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Ban on rice exports no cure all

z5-rice-use.jpg
z5-rice-use.jpg

TANG CHHIN SOTHY/ AFP

People buy discount rice that had been released from government stockpiles, in Phnom Penh on March 27

As fears about rising food prices continue to mount, the two-month ban on rice exports announced by the government last week seemed unlikely to have much effect, analysts and politicians said.

Rice vendors on Street 108 in Phnom Penh said the retail price of rice rose from 1,700-2,500 riel per kilogram three months ago to 2,400-3,600 riel in early April as a result of local rice shortages.

The government on March 26 announced a two-month ban on rice exports and state-owned agricultural firm Green Trade flooded the market with cheap surplus grain to alleviate rising costs.

“To ensure food security for Cambodia, Cambodia will stop exporting for two months,” Prime Minister Hun Sen said during a speech in Pailin. “After two months we will reconsider and look at the rice market’s security.”

Five kilograms of cheap Green Trade rice were made available to each buyer in late March.

The ban came after Egypt, a major global rice supplier, announced a six-month halt of rice exports. Vietnam also announced it will limit its 2008 exports to 3.5 million tons – down from an expected total of five million tons.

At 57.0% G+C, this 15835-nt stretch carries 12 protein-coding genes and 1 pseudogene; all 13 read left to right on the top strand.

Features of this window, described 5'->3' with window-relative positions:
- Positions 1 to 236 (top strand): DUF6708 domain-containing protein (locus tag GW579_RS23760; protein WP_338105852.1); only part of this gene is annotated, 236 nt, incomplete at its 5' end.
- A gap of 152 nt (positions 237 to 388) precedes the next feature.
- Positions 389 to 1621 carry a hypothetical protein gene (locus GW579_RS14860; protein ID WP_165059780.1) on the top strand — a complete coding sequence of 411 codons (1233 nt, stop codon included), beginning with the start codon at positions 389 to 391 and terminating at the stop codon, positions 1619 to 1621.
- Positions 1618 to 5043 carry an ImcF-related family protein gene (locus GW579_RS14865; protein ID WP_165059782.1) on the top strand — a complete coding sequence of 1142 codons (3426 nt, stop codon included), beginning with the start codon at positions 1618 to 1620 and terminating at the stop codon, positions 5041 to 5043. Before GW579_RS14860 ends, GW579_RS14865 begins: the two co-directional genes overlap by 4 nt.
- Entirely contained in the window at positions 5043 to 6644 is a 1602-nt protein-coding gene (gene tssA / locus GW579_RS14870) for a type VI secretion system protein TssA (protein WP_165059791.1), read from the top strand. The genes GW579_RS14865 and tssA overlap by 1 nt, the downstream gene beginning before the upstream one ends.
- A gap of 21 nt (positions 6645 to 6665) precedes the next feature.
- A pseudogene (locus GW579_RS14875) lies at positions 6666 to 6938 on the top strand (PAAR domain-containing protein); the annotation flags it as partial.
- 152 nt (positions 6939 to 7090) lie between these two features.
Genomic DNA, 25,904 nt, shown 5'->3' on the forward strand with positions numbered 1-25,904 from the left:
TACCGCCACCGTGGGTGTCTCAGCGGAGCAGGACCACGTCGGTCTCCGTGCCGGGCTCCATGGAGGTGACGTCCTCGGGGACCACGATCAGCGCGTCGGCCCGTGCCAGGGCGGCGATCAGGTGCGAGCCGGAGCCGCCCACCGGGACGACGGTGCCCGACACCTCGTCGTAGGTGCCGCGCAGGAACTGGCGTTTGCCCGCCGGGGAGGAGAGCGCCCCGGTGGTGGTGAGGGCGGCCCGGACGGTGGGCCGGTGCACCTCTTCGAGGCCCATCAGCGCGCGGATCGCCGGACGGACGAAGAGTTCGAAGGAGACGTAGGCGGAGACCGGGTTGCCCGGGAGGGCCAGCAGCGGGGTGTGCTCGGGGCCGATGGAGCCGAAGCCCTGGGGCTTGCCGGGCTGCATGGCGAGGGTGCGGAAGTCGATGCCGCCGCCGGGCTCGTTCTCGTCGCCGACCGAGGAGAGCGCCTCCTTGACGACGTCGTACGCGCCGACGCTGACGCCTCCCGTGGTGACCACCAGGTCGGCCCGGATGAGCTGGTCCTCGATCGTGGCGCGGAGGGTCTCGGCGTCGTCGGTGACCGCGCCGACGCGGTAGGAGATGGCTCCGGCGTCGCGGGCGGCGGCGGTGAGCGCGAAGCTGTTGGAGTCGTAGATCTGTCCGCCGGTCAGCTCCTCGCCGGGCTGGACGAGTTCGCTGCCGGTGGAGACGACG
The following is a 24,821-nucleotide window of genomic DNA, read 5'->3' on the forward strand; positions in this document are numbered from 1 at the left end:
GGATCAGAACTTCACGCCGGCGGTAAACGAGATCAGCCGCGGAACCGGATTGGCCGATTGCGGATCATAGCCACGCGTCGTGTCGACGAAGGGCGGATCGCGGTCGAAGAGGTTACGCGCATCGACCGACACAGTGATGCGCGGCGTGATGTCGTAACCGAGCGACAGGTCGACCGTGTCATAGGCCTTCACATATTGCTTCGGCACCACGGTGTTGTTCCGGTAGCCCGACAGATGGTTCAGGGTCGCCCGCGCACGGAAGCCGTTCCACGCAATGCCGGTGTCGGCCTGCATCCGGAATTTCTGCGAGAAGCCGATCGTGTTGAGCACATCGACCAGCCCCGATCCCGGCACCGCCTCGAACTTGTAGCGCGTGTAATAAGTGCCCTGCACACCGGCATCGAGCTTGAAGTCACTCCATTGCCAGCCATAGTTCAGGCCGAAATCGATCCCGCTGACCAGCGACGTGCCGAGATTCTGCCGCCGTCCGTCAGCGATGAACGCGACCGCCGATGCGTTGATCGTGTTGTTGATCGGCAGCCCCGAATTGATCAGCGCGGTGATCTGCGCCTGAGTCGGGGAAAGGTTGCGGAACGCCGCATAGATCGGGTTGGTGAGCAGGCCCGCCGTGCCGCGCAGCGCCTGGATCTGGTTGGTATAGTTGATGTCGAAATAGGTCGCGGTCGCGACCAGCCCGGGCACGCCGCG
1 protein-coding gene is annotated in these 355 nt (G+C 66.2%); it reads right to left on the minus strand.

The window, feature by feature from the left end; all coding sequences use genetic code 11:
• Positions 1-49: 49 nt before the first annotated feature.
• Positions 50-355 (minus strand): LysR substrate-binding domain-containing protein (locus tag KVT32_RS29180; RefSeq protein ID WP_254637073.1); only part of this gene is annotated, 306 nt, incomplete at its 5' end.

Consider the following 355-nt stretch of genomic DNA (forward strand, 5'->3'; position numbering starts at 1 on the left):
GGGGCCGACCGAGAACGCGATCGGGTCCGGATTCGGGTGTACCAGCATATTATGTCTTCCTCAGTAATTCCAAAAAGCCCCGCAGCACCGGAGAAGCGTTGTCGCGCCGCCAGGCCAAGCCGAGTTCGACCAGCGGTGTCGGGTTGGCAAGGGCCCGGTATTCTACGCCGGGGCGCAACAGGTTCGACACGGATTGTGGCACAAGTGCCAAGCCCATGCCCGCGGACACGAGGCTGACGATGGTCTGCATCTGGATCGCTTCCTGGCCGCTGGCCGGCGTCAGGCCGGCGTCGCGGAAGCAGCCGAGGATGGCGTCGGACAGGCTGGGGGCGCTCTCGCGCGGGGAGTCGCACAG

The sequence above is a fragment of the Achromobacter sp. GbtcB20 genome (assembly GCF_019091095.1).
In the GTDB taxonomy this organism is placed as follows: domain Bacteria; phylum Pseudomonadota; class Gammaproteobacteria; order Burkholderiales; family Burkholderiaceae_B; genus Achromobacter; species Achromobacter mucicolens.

Opposition members, meanwhile, criticized Cambodia’s export ban, pointing to the government’s poor record of combating inflation. “It shows very poor planning from the government,” said Mu Sochua, deputy secretary-general of the Sam Rainsy Party.

“If they had done any sort of projections, they would have detected these soaring prices way ahead of time.

“[A ban] is a good thing only if it is part of a plan,” she said. “But it’s way too late. I don’t think there are enough [rice] stocks to maintain the price. That is why the government can only make the promise for two months.”

Kang Chandararot, from the Cambodia Institute of Development Study, said the export ban made sense in theory, but might be difficult to implement.

“How many border crossings do we have with other countries? And how much domestic pressure is there to continue exports? I am skeptical it will be a real success,” he said.

One leading agricultural analyst, who declined to be named, said rice prices are set in a regional economic context. The analyst noted that Vietnam’s price controls have prompted wholesalers there to search out more affordable rice in Cambodia, driving up the price of paddy here.

While Cambodia produces a large surplus of milled rice – some 1.4 million tons in 2007, according to the Ministry of Agriculture, Forestry & Fisheries – the lack of suitable storage facilities is forcing farmers to export excess unhusked paddy, often illegally.

“Many Vietnamese merchants come to Cambodia to buy paddy rice,” said Mu Sochua.

“There is an official trade, but mainly it is unofficial.”

Yang Saing Kuma, president of the Cambodian Centre for Study and Development in Agriculture, said government actions have contributed to price stability but added that he was unsure how long it would last.

“The prices are not going up anymore,” he said. “But how long it will continue like this is a big question… You cannot enforce [a total ban] on cross-border trade.”

Kuma said Cambodia needs a long-term plan to build up emergency food supplies.

“What the government should do is provide more soft loans to rice millers to buy rice from farmers during the harvest season, at the same price offered by [foreign] traders,” he said. “If the government has enough rice stocks then we can ensure some stability in the price.”

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